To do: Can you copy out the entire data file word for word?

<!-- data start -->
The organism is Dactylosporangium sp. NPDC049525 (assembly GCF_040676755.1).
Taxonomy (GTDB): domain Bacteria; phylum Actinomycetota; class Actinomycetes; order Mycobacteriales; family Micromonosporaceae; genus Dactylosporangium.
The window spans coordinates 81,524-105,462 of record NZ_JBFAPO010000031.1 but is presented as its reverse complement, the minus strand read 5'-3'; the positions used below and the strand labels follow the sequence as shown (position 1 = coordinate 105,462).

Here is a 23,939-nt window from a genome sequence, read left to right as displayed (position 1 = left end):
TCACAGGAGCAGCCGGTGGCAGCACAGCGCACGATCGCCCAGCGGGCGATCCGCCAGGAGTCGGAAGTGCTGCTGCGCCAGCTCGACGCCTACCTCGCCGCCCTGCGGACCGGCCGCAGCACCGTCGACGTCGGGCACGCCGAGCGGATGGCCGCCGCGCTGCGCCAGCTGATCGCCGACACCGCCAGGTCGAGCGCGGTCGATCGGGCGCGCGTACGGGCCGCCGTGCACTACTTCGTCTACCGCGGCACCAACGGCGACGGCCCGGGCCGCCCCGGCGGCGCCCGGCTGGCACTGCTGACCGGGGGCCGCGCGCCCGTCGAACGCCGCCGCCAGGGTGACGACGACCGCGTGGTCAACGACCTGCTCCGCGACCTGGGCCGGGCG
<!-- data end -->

The organism is Dactylosporangium sp. NPDC049525 (assembly GCF_040676755.1).
Taxonomy (GTDB): domain Bacteria; phylum Actinomycetota; class Actinomycetes; order Mycobacteriales; family Micromonosporaceae; genus Dactylosporangium.
The window spans coordinates 81,524-105,462 of record NZ_JBFAPO010000031.1 but is presented as its reverse complement, the minus strand read 5'-3'; the positions used below and the strand labels follow the sequence as shown (position 1 = coordinate 105,462).

Here is a 23,939-nt window from a genome sequence, read left to right as displayed (position 1 = left end):
TCACAGGAGCAGCCGGTGGCAGCACAGCGCACGATCGCCCAGCGGGCGATCCGCCAGGAGTCGGAAGTGCTGCTGCGCCAGCTCGACGCCTACCTCGCCGCCCTGCGGACCGGCCGCAGCACCGTCGACGTCGGGCACGCCGAGCGGATGGCCGCCGCGCTGCGCCAGCTGATCGCCGACACCGCCAGGTCGAGCGCGGTCGATCGGGCGCGCGTACGGGCCGCCGTGCACTACTTCGTCTACCGCGGCACCAACGGCGACGGCCCGGGCCGCCCCGGCGGCGCCCGGCTGGCACTGCTGACCGGGGGCCGCGCGCCCGTCGAACGCCGCCGCCAGGGTGACGACGACCGCGTGGTCAACGACCTGCTCCGCGACCTGGGCCGGGCG